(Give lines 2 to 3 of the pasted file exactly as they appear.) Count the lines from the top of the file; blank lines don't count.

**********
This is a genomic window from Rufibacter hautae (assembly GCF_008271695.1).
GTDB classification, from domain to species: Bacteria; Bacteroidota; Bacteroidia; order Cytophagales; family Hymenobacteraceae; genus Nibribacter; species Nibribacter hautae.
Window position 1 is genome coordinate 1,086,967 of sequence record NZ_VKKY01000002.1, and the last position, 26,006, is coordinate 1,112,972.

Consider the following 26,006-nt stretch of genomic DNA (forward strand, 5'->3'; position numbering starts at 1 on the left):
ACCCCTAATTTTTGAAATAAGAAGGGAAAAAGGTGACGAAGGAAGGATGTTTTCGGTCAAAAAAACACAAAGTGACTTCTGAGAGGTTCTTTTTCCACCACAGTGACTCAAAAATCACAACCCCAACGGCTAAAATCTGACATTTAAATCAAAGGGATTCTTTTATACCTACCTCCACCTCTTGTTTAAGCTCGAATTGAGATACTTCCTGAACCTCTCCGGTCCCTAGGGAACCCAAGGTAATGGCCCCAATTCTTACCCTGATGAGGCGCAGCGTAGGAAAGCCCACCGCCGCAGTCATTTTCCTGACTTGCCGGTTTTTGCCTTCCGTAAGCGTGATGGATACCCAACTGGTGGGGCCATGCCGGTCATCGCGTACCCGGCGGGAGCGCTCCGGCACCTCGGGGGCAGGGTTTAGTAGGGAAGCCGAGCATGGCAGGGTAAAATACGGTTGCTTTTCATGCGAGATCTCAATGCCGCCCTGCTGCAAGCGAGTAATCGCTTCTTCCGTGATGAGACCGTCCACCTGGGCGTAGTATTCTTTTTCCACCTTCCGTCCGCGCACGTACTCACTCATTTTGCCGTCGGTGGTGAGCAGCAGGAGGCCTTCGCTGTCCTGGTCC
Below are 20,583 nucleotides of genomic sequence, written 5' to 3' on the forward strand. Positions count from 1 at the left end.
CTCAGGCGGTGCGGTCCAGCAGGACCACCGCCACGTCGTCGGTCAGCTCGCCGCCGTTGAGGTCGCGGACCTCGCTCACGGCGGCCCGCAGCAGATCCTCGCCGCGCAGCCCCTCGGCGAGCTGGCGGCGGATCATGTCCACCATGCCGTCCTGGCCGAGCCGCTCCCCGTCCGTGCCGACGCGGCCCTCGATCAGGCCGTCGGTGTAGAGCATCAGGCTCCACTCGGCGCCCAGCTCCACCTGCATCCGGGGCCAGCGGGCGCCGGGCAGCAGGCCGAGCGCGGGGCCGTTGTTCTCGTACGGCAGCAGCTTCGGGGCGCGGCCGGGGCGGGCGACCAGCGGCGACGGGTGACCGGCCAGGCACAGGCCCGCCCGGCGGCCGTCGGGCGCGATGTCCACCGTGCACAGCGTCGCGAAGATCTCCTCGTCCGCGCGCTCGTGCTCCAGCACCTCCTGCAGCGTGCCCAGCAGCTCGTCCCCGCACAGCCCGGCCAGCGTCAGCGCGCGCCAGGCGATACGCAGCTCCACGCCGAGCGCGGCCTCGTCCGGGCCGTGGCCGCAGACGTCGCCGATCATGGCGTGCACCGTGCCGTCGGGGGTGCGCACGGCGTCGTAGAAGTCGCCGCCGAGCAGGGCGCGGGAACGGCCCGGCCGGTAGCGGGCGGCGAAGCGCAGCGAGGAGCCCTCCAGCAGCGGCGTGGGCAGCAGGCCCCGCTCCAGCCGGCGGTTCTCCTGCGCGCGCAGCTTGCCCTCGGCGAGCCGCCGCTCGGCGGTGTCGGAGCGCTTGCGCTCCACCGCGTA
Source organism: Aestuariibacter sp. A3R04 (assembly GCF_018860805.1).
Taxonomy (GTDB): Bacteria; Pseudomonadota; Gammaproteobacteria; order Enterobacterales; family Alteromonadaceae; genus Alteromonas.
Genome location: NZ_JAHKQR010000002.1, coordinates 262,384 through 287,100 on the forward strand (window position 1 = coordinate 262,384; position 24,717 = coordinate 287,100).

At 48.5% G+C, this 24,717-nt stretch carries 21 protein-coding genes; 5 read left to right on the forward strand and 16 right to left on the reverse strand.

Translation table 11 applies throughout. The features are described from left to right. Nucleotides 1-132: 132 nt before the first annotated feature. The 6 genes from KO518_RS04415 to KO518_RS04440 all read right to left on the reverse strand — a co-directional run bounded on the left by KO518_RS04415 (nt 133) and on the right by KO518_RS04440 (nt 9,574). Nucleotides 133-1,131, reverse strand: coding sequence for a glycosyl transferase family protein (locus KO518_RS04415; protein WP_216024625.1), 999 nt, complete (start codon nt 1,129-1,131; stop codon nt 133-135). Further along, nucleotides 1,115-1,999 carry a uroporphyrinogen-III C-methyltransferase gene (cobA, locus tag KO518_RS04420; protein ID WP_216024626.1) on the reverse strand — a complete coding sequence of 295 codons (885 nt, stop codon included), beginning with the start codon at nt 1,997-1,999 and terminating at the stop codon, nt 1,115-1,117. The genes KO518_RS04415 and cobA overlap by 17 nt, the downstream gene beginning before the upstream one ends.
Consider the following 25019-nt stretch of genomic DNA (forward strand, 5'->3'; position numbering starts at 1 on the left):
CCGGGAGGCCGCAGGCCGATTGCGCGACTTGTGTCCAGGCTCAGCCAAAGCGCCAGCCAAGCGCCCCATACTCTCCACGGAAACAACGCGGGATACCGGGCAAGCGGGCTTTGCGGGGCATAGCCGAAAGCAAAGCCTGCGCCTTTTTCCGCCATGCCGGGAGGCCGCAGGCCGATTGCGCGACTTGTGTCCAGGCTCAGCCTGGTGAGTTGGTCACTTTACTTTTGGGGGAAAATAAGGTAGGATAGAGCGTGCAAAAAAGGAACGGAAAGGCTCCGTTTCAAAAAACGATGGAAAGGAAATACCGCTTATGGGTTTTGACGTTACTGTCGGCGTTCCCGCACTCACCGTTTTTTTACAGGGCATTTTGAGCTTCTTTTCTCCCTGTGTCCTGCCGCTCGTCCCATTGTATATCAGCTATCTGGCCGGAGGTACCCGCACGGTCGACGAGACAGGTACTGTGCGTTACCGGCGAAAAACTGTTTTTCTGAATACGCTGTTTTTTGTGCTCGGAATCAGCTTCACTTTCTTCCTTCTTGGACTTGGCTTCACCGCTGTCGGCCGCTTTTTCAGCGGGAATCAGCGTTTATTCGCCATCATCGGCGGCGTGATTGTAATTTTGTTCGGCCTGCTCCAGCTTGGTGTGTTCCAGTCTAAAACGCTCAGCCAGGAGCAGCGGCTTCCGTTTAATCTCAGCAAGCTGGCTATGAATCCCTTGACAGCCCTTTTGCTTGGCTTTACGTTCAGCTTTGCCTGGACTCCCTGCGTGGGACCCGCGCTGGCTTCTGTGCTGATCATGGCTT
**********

GTDB classification, from domain to species: Bacteria; Bacteroidota; Bacteroidia; order Cytophagales; family Hymenobacteraceae; genus Nibribacter; species Nibribacter hautae.
Window position 1 is genome coordinate 1,086,967 of sequence record NZ_VKKY01000002.1, and the last position, 26,006, is coordinate 1,112,972.